Improving rates of colorectal cancer screening

Increasing colorectal cancer screening orders using unlicensed assistive personnel

Kanako Ishida

DNP focus area: Family Nurse Practitioner

 

Colorectal cancer (CRC) is among the leading cancer diagnoses affecting both men and women worldwide. Prevention and early detection of CRC is possible by increasing access to and utilization of screening tests.

Although CRC screening is highly recommended, screening rates remain suboptimal in the United States, particularly among underserved populations. Our project site, an urban federally qualified health center, was not meeting the national screening target of 80% of eligible adults.

The aim of this quality-improvement project was to increase the number of orders for CRC screening to eligible patients by using unlicensed assistive personnel and automated telephone outreach calls to offer 100 patients CRC screening during an eight week period.

Forty patients received outreach calls from care coordinators (CCs). Forty patients received automated telephone call reminders to call a CC to obtain an order for CRC screening. Twenty patients were offered CRC screening by a medical assistant (MA) as part of their scheduled office visits. We used two plan-do-study-act (PDSA) cycles to deliver these three screening interventions.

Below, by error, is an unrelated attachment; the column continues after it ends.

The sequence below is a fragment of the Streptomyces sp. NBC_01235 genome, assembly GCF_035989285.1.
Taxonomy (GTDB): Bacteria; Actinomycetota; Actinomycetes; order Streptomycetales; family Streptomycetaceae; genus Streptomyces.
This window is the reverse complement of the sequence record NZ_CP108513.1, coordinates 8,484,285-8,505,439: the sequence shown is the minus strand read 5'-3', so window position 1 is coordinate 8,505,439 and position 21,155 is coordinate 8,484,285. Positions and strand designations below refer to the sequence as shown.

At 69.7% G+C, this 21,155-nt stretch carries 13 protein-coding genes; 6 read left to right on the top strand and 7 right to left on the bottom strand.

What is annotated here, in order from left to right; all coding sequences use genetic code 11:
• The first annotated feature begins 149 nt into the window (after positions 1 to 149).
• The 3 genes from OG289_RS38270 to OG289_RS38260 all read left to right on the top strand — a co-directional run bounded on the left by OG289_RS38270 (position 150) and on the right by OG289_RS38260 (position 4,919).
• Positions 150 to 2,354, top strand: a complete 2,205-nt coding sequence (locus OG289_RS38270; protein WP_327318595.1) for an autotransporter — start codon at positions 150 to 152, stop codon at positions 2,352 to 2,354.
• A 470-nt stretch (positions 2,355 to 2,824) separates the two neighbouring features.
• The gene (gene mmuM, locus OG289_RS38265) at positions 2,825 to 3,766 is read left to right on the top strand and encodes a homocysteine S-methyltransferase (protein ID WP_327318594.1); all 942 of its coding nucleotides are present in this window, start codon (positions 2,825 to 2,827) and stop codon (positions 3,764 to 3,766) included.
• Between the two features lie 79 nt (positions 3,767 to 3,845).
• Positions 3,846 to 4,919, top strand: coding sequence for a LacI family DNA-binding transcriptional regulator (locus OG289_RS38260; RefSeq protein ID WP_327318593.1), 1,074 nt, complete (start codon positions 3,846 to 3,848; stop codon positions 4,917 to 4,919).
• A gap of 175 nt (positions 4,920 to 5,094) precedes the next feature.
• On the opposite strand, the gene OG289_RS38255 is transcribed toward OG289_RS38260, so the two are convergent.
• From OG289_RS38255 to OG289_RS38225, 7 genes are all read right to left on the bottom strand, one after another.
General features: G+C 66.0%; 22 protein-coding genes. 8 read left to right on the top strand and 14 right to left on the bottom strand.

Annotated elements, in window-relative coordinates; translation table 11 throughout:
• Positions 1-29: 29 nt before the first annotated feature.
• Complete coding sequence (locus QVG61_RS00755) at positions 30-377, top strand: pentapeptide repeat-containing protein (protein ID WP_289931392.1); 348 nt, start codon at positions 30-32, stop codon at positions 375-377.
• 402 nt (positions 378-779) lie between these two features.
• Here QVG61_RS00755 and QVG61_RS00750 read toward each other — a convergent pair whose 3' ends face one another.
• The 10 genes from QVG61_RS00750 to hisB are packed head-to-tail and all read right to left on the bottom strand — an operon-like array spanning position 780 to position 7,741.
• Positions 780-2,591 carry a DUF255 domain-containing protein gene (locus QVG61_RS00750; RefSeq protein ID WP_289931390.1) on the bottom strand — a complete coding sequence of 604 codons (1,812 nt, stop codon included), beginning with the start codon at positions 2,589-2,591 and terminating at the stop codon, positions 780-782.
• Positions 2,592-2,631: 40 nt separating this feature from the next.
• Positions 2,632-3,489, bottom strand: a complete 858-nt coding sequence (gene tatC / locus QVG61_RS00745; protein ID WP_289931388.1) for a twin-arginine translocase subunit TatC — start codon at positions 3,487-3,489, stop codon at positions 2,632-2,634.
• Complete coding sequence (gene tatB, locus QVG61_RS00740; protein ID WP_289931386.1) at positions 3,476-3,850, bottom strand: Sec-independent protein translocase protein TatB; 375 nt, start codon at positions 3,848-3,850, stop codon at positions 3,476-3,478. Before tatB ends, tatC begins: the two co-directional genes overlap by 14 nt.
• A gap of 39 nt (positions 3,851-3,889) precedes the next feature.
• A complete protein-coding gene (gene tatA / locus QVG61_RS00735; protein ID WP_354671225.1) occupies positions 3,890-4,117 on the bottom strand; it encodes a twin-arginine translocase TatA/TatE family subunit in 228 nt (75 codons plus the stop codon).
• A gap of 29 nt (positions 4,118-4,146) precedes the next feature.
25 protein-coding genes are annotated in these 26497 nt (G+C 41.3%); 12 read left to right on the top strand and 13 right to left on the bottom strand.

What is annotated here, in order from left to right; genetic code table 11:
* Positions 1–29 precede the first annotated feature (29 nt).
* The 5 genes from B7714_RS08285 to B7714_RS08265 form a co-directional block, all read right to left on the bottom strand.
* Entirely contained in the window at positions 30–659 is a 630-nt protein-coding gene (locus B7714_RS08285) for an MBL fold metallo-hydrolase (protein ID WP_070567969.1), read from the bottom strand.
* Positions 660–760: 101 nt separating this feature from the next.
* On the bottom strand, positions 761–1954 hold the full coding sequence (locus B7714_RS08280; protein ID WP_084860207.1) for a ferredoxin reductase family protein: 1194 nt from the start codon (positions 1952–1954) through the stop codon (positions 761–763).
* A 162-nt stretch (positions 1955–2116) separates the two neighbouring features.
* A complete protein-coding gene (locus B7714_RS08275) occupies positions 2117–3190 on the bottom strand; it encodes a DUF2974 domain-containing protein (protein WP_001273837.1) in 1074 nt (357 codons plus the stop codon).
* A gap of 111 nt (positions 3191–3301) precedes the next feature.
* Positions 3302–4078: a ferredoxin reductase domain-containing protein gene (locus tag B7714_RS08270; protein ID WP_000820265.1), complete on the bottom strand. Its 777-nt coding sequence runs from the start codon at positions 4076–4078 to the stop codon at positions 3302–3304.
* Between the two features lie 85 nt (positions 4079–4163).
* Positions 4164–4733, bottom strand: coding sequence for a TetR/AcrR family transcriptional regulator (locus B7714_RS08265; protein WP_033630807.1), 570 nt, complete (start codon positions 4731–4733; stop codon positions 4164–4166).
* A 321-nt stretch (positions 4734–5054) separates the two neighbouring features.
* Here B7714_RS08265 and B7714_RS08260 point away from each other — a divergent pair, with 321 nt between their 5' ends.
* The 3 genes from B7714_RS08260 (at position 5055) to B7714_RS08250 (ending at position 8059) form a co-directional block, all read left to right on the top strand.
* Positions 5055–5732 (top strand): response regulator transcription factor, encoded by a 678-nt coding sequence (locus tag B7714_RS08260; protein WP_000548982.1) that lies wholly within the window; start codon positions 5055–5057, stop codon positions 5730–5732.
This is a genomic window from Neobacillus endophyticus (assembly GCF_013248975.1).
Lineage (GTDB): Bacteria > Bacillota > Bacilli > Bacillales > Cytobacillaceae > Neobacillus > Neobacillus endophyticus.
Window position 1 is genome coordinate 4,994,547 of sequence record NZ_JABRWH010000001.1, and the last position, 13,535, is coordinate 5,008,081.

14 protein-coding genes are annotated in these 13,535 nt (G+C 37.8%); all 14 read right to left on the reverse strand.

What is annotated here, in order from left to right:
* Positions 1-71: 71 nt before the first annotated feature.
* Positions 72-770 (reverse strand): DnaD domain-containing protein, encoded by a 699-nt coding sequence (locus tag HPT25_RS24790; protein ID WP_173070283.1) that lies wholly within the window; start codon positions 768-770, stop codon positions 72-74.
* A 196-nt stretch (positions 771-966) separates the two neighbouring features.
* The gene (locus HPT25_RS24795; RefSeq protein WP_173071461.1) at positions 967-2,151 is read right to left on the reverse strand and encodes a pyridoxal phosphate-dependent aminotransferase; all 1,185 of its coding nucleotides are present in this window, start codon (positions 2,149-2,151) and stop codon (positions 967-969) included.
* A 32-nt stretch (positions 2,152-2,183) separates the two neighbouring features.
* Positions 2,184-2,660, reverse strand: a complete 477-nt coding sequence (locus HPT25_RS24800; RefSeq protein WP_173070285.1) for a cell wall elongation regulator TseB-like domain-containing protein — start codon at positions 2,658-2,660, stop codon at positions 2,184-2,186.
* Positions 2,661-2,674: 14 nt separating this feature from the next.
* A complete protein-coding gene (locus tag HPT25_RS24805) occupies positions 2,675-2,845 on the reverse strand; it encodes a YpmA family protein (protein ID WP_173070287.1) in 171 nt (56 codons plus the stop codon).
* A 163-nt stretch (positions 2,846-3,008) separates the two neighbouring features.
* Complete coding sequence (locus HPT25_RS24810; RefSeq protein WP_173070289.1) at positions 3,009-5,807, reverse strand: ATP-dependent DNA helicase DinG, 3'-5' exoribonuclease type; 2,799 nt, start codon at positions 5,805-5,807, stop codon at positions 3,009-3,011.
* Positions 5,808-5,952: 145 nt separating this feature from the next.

A total of one hundred patients received one of the interventions. Ten of those patients received an order for either colonoscopy or fecal immunochemical testing by the conclusion of the second PDSA cycle.  The MA-offered screening resulted in the highest percentage of patients accepting CRC screenings and patients preferred this outreach approach compared to CC outreach or automated voice messages. CC outreach yielded a lower rate of accepted screenings. None of the patients who received the automated outreach call followed up to obtain a screening order.

Our project demonstrates that unlicensed assistive personnel have the potential to increase patient access to CRC screening.